Immediately following the funeral Gene’s mother passes on several supermarket bags full of her husband’s diaries. He stuffs them into a hall cupboard but they refuse to stay put, their insistent voice coming to him in the night, over the telephone, into his office. And before long, Clifford gets a whole chapter to himself – extracts from his 1950s diaries.
The character of Clifford, the family butcher, is intensified by letters and press clippings, and looms over the novel. He is its backbone, mainly because of the diaries’ wonderful authenticity which allows his innocent egotism to reveal his flaws. And there are plenty. He’s obsessed with pulse and bowel motions. He’s blindly misogynistic, recording stingy gifts to his wife of money, household appliances and the rare cup of tea in bed, and disregarding her “weepy” spells in spite of his regularly noted appointments with Dolly, Marsha and Rae.
He’s a keen rock collector, keen too to pass on his know-how in this as in everything to his young son, yet blithely robbing him of credit for an important find. Later, he also robs Gene of his ambition to be a journalist by bullying him – albeit lovingly – into the building trade. Clifford is a ruthless hunter, shooting and hooking anything that moves, and on a good day killing 100 swans. This merciless slaughter contrasts nicely with the last scene of the novel – Gene, on holiday with his young family at Taupo hooking a rainbow trout; the little girls beg him not to kill it, to let it go, and he does.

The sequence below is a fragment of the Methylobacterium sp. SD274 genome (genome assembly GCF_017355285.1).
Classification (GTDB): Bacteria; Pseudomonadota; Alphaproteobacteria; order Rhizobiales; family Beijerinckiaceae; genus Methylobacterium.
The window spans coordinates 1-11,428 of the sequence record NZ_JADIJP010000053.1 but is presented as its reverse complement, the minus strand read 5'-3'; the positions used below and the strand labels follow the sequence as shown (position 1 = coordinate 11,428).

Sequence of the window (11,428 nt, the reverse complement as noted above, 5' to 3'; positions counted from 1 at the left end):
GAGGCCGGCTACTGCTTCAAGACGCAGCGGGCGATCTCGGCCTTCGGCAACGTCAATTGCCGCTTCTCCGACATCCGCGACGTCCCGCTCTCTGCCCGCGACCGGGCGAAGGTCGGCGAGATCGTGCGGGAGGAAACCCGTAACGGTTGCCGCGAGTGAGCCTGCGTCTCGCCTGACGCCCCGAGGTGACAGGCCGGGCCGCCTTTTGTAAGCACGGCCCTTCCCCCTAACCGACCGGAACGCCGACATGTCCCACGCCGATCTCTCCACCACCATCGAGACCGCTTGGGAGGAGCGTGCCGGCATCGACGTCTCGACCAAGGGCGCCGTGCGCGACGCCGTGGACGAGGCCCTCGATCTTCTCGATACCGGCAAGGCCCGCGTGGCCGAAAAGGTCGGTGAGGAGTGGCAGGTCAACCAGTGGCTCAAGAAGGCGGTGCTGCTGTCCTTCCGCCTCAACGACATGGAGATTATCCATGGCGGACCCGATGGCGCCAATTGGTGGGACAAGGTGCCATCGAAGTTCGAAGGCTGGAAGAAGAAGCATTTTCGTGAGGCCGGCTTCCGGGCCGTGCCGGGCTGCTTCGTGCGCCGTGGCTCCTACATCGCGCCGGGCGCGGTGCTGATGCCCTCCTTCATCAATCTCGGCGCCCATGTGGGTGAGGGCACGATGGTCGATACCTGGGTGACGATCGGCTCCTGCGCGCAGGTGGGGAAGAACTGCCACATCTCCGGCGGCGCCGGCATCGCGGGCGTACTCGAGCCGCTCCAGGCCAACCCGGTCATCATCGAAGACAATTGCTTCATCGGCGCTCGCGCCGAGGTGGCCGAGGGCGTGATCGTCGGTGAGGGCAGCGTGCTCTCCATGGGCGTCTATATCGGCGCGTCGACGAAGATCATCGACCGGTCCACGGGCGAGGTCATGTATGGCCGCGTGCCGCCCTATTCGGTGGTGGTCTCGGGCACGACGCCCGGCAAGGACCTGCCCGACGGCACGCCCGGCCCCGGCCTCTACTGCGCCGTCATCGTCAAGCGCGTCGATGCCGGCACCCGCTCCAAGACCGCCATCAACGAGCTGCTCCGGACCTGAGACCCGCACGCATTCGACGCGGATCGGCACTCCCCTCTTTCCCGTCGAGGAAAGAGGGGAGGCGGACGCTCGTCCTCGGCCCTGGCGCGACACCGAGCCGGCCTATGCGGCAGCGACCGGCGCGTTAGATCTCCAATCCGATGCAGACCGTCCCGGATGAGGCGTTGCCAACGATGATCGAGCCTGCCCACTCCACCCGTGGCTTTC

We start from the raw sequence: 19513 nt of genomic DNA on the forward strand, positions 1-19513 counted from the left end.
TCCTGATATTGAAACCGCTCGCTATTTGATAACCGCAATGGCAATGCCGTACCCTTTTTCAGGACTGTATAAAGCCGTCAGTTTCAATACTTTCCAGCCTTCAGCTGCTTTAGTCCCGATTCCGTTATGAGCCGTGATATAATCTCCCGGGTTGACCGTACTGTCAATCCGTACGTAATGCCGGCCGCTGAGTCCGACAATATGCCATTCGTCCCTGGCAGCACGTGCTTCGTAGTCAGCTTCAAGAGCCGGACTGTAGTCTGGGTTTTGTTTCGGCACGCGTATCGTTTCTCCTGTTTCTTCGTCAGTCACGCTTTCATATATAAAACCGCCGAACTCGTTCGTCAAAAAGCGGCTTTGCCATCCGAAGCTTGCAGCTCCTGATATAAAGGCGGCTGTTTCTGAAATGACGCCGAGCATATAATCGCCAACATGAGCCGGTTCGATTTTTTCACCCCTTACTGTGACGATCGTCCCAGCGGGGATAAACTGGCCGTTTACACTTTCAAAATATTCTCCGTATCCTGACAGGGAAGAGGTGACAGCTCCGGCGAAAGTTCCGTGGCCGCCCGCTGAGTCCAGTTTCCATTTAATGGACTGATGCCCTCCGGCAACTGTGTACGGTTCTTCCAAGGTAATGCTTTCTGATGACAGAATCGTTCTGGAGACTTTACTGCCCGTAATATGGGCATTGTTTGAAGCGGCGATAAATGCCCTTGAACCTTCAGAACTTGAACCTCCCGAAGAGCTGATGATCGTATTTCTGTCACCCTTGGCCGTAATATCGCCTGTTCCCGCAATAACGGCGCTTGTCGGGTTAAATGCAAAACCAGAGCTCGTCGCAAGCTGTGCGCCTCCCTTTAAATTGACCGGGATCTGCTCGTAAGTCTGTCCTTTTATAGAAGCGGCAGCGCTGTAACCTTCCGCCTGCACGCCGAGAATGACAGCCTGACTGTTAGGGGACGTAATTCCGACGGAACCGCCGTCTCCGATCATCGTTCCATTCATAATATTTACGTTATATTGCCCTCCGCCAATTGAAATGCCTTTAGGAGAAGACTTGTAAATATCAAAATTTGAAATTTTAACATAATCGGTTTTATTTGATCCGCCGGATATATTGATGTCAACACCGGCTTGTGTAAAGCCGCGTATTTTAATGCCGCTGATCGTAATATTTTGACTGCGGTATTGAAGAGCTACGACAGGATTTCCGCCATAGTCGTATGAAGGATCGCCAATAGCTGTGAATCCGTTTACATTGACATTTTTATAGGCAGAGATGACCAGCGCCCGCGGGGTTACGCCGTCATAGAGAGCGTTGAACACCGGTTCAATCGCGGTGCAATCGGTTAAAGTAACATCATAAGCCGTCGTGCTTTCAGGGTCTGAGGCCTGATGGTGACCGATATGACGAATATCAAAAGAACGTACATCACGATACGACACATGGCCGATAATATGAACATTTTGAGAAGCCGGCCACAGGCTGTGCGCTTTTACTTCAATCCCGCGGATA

There’s no shortage of potential conflict and tension in the Stilton family. There’s Clifford and the legacy he leaves his son, the sibling rivalry between Bridget and Christina, and the problem for Etta the devout Catholic to make – against her dreadful mother’s wishes – a life with non-Catholic Gene. These issues rarely surface, let alone get confronted. The kind of acceptance which veers close to repression is as common in families as is outright melodrama, and has the ring of truth. Yet as the novel progressed, I began to look forward to overt conflict, the crisis and the turning point – precipitated, perhaps, by Clifford’s carrying on with women or the fact that Christina is adopted.